I wrote about the setup and the reasoning behind it in the Note Taking Unchained article and today I'm going to expand on working with Markdown a bit.
Markdown makes it easy to read a text file even with the formatting codes visible in-line - OK, having a good text editor also makes a huge difference. And if you don't like reading like that, all editors allow you to export HTML files generated from your Markdown text, for easy reading inside of a web browser.
But what about the other way around? Let's say I found a web article full of very useful information and I'd like to save it to my notes so it's available for searching and future reference. The options I have are:
- do it manually: copy paste the text and insert some Markdown formatting on top of it
- use a script/web app that cleans and converts the useful content to Markdown while preserving links and formatting
Should be pretty obvious which one I use. Enter Marky the Markdownifier. I'll pick a random article from this blog as the test subject.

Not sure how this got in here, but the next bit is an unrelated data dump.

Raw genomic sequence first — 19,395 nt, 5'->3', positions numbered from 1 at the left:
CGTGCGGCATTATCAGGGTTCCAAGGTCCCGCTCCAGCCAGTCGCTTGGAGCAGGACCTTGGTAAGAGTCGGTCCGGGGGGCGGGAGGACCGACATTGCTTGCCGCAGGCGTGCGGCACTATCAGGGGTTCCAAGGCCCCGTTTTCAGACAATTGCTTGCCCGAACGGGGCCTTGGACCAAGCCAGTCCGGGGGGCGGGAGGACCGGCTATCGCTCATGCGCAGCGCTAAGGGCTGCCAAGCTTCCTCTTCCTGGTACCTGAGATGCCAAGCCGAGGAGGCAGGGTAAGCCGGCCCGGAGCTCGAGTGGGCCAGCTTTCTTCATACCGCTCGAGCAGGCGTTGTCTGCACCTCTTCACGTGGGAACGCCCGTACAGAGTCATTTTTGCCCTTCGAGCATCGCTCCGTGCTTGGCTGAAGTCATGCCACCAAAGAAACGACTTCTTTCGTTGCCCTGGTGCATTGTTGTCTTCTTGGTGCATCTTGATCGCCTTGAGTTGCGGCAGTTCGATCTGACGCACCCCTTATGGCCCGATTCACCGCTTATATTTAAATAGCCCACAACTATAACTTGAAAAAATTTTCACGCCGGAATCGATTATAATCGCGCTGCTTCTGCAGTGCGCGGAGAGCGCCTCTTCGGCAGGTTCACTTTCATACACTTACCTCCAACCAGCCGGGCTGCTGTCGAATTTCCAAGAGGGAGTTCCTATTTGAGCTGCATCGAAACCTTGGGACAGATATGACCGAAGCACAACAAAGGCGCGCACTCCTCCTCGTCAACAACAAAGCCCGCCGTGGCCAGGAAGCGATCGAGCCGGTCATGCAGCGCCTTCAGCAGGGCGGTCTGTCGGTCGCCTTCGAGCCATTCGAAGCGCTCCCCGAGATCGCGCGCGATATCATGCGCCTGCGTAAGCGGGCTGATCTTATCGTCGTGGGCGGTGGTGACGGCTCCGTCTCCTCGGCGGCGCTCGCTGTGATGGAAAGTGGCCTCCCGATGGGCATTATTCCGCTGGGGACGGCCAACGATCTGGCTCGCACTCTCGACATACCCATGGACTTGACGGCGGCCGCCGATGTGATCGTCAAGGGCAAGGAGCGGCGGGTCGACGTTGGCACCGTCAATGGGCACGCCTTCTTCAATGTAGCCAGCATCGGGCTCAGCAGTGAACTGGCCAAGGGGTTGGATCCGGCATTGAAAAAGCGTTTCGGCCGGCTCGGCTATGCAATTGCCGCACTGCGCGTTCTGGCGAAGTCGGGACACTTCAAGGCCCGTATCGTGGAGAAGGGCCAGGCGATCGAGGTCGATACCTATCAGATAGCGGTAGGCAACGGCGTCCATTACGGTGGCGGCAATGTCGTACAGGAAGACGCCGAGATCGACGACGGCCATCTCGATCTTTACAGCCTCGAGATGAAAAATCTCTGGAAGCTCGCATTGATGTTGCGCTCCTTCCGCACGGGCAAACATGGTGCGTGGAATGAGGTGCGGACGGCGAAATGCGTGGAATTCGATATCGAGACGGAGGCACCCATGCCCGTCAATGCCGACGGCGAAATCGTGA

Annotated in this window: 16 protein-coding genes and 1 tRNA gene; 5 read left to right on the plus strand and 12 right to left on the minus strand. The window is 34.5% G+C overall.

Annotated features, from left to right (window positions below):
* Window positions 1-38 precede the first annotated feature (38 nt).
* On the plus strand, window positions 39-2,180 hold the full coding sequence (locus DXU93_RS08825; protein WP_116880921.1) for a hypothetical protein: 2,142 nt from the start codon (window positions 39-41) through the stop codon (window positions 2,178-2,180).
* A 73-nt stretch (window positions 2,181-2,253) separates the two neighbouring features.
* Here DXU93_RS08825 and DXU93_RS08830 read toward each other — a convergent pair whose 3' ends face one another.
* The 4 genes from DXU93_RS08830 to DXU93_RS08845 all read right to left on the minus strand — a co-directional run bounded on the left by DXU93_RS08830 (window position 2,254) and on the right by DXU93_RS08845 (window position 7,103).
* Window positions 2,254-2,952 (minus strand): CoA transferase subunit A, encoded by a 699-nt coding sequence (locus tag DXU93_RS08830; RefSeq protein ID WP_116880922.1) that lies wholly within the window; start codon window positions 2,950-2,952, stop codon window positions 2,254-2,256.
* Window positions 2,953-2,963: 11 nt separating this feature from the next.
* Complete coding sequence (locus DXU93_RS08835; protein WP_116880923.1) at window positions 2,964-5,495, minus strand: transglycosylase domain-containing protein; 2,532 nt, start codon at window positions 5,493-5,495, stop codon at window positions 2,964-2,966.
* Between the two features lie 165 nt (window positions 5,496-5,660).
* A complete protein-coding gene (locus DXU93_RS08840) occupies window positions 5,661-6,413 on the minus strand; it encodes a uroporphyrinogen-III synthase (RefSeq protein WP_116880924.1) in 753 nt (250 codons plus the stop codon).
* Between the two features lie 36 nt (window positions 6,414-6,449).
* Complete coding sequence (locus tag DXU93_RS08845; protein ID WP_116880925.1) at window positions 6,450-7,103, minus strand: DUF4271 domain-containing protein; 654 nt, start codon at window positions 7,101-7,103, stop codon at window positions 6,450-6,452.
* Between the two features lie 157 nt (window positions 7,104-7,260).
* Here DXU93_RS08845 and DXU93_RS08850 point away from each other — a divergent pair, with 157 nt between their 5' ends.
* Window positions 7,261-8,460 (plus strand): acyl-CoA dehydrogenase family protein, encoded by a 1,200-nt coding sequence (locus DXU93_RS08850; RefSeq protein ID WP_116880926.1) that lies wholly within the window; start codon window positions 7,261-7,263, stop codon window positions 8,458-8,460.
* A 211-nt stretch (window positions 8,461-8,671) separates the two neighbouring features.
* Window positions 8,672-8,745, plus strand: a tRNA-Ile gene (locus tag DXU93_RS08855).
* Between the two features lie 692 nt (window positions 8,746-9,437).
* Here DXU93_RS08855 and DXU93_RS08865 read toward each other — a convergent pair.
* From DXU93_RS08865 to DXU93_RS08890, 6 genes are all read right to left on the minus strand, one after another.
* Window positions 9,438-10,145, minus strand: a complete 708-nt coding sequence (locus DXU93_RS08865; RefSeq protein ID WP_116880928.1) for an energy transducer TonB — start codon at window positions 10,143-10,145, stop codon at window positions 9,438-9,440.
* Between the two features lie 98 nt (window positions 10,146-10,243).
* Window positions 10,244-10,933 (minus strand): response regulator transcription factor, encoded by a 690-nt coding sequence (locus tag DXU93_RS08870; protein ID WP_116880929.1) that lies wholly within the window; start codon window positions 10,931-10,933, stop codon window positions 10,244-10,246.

Once you hit Go, the output will be the Markdown-formatted version of the page. It's best if you use the Copy button top-right instead of doing it yourself, for some inexplicable reason.
Take that, drop it into a
.md file and you can use your text editor or favorite script to convert it to HTML again for easy reading. You'll have to use Github-Flavored-Markdown (very commonly supported nowadays due to its popularity) in order for all the bits to work (the original Markdown spec is a bit sparse in term of features).
And there we go, this is the result. Mind you, the pictures are treated as dynamic links, so will be loaded from the original website. Saving and referencing them locally is something this particular converter does not do.
What's left is to talk about how I bulk convert my notes to a web-accessible search-able format, but that's for the future.
And, as always, thanks for reading.